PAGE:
I just saw IT. And a few days ago Jack Conner reminded me that it was Stephen King’s birthday. Whereupon I commented that King is the Charles Dickens of our time. Some writers are meant for the age in which they write — King, Austen, Norah Roberts — and they achieve success and adulation while they’re around to appreciate it. (The rest of us ink-stained wretches, alas — well, that’s another post for another time).
Why Dickens? On a superficial level, King is and Dickens was highly prolific with a rabid readership. There were fans of Dickens waiting at the docks for the ships to bring in the next installation of his novels.
Dickens specialized in the horrors of childhood, and so does King. King shines when he writes about kids. Dickens wrote the death of children with particular intensity and vigor. When I read Bleak House I sobbed so hard over the death of Jo the Sweeper Boy that tears splashed on my Kindle.
King remains fundamentally misunderstood about the stories he’s telling, especially by filmmakers. Horror is always about something else. I just watched The Babadook with some friends and it was so specifically a movie about postpartum depression and psychosis that it dredged up all of my emotional anxieties stemming from my own PPD. Likewise, King’s horror is always psychological first and foremost. The blood and violence is for show only. The scariest monsters are always in our heads and in our souls, and that’s why with a few exceptions, movies made from King novels fail. That’s because directors and screenwriters mistake the horror for the point of the movie, and then try to illustrate the horror with special effects. (IT fails in its own special way, which has to do with the movie being made as a cynical mashup of Stranger Things and Stand by Me, and while some of IT was effective and I jumped as much as anyone, the movie as always fell short).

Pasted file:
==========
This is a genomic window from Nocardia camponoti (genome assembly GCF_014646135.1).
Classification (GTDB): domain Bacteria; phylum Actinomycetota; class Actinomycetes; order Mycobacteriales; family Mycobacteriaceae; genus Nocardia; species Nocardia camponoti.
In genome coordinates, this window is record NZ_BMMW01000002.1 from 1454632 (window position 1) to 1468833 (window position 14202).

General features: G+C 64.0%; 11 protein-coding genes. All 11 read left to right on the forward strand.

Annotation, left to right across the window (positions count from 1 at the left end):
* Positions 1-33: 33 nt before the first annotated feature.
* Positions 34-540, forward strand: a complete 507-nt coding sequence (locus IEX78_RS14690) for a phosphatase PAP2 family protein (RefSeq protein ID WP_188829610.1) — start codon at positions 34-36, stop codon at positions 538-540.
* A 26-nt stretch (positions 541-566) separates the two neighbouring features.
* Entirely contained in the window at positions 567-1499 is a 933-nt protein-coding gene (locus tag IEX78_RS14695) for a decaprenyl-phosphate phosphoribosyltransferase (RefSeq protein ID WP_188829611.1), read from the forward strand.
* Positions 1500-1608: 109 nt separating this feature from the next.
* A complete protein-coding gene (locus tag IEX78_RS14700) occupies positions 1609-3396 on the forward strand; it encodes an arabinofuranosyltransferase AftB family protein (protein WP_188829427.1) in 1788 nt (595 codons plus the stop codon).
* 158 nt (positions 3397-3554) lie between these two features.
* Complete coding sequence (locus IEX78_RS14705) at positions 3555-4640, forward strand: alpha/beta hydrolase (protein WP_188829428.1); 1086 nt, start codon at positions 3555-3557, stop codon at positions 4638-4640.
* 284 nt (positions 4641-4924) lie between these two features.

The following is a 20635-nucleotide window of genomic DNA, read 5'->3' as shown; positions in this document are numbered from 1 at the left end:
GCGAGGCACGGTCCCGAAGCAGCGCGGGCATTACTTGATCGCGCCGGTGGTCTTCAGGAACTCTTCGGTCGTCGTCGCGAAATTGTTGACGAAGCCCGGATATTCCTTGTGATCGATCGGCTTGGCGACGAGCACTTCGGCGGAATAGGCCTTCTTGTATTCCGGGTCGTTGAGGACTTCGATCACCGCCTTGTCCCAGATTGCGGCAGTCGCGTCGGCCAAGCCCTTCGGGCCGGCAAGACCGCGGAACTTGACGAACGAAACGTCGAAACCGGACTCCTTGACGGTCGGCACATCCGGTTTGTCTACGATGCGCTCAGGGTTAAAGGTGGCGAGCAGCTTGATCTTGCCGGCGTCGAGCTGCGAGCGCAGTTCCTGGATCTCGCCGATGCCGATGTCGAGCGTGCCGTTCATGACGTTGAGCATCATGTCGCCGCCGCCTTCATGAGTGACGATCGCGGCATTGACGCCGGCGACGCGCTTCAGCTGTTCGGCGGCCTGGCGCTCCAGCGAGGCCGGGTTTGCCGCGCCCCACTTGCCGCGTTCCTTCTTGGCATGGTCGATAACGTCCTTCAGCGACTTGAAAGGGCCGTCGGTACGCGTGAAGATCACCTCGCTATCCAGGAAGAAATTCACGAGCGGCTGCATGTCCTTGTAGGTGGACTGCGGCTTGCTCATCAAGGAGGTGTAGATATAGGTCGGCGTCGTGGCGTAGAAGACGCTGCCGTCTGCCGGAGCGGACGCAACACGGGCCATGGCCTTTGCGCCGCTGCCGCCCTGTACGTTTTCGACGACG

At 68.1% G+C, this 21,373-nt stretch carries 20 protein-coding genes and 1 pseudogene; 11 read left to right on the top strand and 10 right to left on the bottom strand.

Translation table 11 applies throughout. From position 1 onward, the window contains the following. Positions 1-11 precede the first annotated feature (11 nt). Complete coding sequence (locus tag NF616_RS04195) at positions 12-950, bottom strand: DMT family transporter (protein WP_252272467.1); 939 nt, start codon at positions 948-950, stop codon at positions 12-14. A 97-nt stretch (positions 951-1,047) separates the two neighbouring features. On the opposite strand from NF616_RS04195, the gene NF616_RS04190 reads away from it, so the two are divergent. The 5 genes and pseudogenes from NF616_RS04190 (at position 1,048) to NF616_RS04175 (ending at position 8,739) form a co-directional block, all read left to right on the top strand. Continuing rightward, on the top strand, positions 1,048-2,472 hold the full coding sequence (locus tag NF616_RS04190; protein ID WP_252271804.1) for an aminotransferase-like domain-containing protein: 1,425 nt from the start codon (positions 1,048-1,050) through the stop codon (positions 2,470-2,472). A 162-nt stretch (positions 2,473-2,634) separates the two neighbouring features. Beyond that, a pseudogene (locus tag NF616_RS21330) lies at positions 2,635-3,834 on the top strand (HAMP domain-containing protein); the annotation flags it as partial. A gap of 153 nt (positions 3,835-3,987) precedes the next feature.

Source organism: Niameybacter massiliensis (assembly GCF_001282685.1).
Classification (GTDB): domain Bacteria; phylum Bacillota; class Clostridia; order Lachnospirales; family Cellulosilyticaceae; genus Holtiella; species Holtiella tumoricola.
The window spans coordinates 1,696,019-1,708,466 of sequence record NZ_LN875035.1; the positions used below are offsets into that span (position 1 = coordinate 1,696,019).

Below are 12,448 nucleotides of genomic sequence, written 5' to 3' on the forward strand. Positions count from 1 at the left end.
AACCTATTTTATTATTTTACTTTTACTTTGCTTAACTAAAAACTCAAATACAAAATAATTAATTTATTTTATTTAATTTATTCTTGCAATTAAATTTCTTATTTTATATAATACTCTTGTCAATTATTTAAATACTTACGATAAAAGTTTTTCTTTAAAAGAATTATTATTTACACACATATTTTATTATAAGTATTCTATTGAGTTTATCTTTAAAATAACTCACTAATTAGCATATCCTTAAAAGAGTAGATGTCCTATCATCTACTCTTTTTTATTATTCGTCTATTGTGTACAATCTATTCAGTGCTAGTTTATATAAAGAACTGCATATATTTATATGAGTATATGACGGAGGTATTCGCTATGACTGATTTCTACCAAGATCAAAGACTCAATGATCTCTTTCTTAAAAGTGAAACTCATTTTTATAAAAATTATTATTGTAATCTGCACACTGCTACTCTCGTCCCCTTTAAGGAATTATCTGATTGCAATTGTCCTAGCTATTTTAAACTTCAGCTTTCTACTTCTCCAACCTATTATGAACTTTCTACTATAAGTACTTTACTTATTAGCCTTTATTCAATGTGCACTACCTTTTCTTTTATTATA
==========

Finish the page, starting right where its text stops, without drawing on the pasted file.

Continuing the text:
The exceptions are Misery, The Shining, Stand by Me (written as The Body), and The Shawshank Redemption (Rita Hayworth and the Shawshank Redemption). Only one is horror. King famously did not like Kubrick’s The Shining, and for sure, the move is a Kubrick movie, not a King adaptation.
Misery is a thriller, not horror, and it was effectively filmed as such. Misery is a damn fine book and Misery is a damn fine movie. I can reread the first and rewatch the second and take pleasure in each.
Stand by Me is a coming of age tale. It has all of King’s beats — boys on the verge of adulthood, check; nasty teenagers, check; a writer as the protagonist, check; and a truth that the world is a scary place, and innocence is a burden and a gift.
By any measure The Shawshank Redemption is such a departure for King that it might be the only reason the movie succeeded. How do you make a successful movie from a King short story? Well, make it from the only King short story that acts like it was written by someone else.
Going back to the other three, they comprise a trilogy of what could be termed The Life and Death of the Writer. Stand by Me is about the becoming writer. Misery is about the writer at the top of his game. And The Shining is the writer’s descent into madness.
When King wrote IT, it was supposed to be his farewell from the horror genre. He put everything into the book, and he was going to move on to write — what? Respectable literature? (Some of his best short stories appeared in The New Yorker, which probably pissed off Harold Bloom to no end, especially because they are very fine short stories). Anyway, the pledge didn’t take, and he continues to mine the same territory.
Which is fine by me. I haven’t read everything King has written because there are only so many hours in the day, but I’ve read enough, including some of his lesser known books, and they have given me hours of pleasant discomfort and anxiety and outright fear. People may scoff at The Tommyknockers, but it scared the hell out of me and I still think about it. The Girl Who Loves Tom Gordon is another favorite of mine, although if he had left out the monster, it would have improved the book in my opinion.
In this day and age, we don’t have to wait for the ship to come in to bring us news of the death of Little Nell, as fans of Dickens had to endure. King has tapped into that desire for emotional catharsis, and he understands how to provide readers with what they want and need. At the end of a King novel, after he has taken the reader and the characters on a perilous journey in which they do not escape unscathed, in almost every instance order is restored at the end. The children are saved. The children grow up. They are sadder, wiser, and stronger for having been broken. Over time they forget, grow apart, remember it all as a dream, and evil worms its way back in. And so it begins all over again.
Dickens would have approved.